It ended for both teams a round later. The Bucks dispatched the Nets in six games. The Nets stole Game 1 in Milwaukee, then lost a protest at the end of a 98-87 loss in Game 5. The officials blew a shot-clock violation against the Bucks late, but commissioner David Stern refused to honor the Nets’ protest.
The Knicks, meanwhile, lost in seven epic games to the eventual-champ Celtics, each team holding serve throughout, right to Boston’s clinching 121-104 Game 7 win on Mother’s Day.
That was it, that was the zenith, and it really hasn’t been close any other time except for 2013, when the Knicks beat the Celtics in Round 1 and the Nets had a Game 7 at Barclays Center against Tom Thibodeau’s depleted Bulls — but couldn’t beat them back.
This year, both teams have home-court, and perhaps a chance to channel the Spirit of ’84, when basketball has never been better in the Basketball City.
Mark me down as someone who would like to see the NBA incorporate the play-in games forever. It was like the perfect appetizer to an awesome meal.
Warm thoughts and positive vibes to Bob Valvano, brother of Jim, son of New York, formerly the coach at St. Francis Brooklyn and one of the truly good guys in broadcasting and basketball, who’s wrestling with some health issues now.
I covered Dino Gaudio when he was the basketball coach at West Point, and he was a gracious and honorable guy who wouldn’t even let his Cadets receive extra cookies in the mess hall for fear of that being interpreted as an extra athletic benefit (that’s a true story). I hope this awful story in Louisville in which he’s entangled rectifies itself and he can be remembered as he should be, as one of the sport’s true gentlemen.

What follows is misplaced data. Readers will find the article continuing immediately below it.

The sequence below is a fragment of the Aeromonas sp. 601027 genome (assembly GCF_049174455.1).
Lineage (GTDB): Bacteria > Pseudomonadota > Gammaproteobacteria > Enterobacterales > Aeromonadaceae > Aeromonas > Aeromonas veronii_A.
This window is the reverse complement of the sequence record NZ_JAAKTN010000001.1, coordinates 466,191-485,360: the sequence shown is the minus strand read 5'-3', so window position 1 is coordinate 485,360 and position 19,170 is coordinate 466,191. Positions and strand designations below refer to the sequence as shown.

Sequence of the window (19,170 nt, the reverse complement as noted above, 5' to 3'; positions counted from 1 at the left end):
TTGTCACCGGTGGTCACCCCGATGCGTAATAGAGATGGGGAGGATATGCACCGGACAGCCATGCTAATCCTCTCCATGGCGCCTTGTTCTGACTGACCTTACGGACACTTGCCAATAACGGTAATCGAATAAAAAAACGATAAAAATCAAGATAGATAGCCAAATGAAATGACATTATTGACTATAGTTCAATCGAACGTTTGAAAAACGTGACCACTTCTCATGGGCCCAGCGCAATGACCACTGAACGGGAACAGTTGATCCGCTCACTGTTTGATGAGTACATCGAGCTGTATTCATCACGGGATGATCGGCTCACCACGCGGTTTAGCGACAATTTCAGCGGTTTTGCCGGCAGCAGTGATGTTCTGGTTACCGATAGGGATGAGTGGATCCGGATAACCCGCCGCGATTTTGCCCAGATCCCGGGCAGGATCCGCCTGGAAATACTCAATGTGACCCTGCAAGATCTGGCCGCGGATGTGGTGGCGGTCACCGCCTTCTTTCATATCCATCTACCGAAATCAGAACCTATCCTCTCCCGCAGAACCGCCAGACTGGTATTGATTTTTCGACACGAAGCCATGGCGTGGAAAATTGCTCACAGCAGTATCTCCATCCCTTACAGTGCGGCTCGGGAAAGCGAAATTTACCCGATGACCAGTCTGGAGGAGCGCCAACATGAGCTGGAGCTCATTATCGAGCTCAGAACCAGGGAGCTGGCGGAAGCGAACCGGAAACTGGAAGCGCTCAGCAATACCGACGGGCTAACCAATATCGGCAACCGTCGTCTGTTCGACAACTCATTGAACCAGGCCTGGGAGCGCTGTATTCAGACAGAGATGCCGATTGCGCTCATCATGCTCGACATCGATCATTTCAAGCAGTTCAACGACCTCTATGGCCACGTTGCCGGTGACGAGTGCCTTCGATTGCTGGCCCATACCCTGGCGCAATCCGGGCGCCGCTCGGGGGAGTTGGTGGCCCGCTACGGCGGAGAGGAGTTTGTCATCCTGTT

I’m happy for Joe Harris, who made a ton of 3s when nobody was paying much attention to the Nets, and across the next few weeks and months will take his share of big-time 3s with the world watching his team’s every move.
Whack Back at Vac
George Corchia: In a 48-hour span, the Yankees had a no-hitter and a game-saving, ninth inning triple play. Man, I still love baseball.
Vac: The game itself is a constant reminder that it is so much better than the stewards who supervise it sometimes.
Scott Wolinetz: I’m fairly certain that if Nolan Ryan were still active, he could throw a no-hitter while pitching left-handed.
Vac: There is one person I am 100 percent certain agrees with you on that: Nolan Ryan.
@KirFlem: I haven’t appreciated the greater Philly area this much since the bartender at Chickie’s and Pete’s gave me a free order of crab fries a few years back:
@MikeVacc: Such is the unifying power of “Mare of Easttown.”
Michael Keneski: In mentioning the greatest Knicks seasons ever, I think Amar’e Stoudemire’s 2010 (25.3 points, 8.2 boards, 50.2 FG%) deserves respect given he was the only big name to give the Knicks a look that year and at least in the short term brought credibility to the team.
Vac: It is easy to forget (as I did) just how impactful Stoudemire was that first year. And so much fun to watch, too.